Discerning tumor status from unstructured MRI reports--completeness of information in existing reports and utility of automated natural language processing.

Cheng LT, Zheng J, Savova GK, Erickson BJ - J Digit Imaging (2009)

Receiver operating characteristic curves for tumor status determination by NLP.
© Copyright Policy
Related In: Results  -  Collection

Show All Figures
getmorefigures.php?uid=PMC2837158&req=5

Fig6: Receiver operating characteristic curves for tumor status determination by NLP.
Mentions: Compared to human classification for the test group (231 reports), NLP performed best for classification of tumor status, with an overall mean sensitivity and specificity of 80.6% and 91.6%, respectively (Fig. 5 and Table 5). Within the status subcategories, the highest NLP sensitivity was seen for classification of stability, while the highest specificity was obtained for classification of regression. The receiver operating characteristic (ROC) curves for NLP tumor status determination gave area under curve (AUC) values of at least 0.94 (Fig. 6). NLP performance metrics were lower for determination of magnitude and lowest for classification of significance. This trend was mirrored in the kappa values for agreement between NLP and human classification (Table 4). A similar pattern was observed for F-measures20 of NLP compared to human classification. Macro F-measure scores of 0.81, 0.77, and 0.69 were obtained for status, magnitude, and significance respectively, while micro F-measure scores were 0.86, 0.82, and 0.72, respectively.Fig 5

Bottom Line: Natural language processing (NLP) is an emerging technique for rapid and efficient clinical data retrieval.The NLP tool utilized a support vector machines model with statistical and rule-based outcomes.In conclusion, most reports contained sufficient information for tumor status determination, though variable features were used to describe status.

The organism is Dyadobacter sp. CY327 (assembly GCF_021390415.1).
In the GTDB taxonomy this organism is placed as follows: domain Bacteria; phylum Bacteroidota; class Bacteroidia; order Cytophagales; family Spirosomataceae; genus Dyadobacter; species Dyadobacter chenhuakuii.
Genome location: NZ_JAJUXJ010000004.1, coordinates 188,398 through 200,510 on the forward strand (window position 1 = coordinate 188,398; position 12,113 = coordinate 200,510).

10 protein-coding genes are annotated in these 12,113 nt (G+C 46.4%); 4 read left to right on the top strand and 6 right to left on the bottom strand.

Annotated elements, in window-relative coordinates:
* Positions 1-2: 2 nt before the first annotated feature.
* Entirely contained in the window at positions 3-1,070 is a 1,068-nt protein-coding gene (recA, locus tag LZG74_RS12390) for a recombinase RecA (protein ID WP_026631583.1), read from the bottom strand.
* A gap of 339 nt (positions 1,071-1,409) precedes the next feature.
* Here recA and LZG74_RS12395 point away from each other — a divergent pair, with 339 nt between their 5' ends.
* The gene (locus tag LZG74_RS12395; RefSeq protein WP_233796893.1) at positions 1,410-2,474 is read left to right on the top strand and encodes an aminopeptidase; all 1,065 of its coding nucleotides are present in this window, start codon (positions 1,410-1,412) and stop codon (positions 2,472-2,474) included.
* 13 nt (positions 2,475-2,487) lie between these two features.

View Article: PubMed Central - PubMed

Affiliation: Department of Radiology, Mayo Clinic, Rochester, MN 55905, USA.

ABSTRACT
Information in electronic medical records is often in an unstructured free-text format. This format presents challenges for expedient data retrieval and may fail to convey important findings. Natural language processing (NLP) is an emerging technique for rapid and efficient clinical data retrieval. While proven in disease detection, the utility of NLP in discerning disease progression from free-text reports is untested. We aimed to (1) assess whether unstructured radiology reports contained sufficient information for tumor status classification; (2) develop an NLP-based data extraction tool to determine tumor status from unstructured reports; and (3) compare NLP and human tumor status classification outcomes. Consecutive follow-up brain tumor magnetic resonance imaging reports (2000--2007) from a tertiary center were manually annotated using consensus guidelines on tumor status. Reports were randomized to NLP training (70%) or testing (30%) groups. The NLP tool utilized a support vector machines model with statistical and rule-based outcomes. Most reports had sufficient information for tumor status classification, although 0.8% did not describe status despite reference to prior examinations. Tumor size was unreported in 68.7% of documents, while 50.3% lacked data on change magnitude when there was detectable progression or regression. Using retrospective human classification as the gold standard, NLP achieved 80.6% sensitivity and 91.6% specificity for tumor status determination (mean positive predictive value, 82.4%; negative predictive value, 92.0%). In conclusion, most reports contained sufficient information for tumor status determination, though variable features were used to describe status. NLP demonstrated good accuracy for tumor status classification and may have novel application for automated disease status classification from electronic databases.

Show MeSH
Related in: MedlinePlus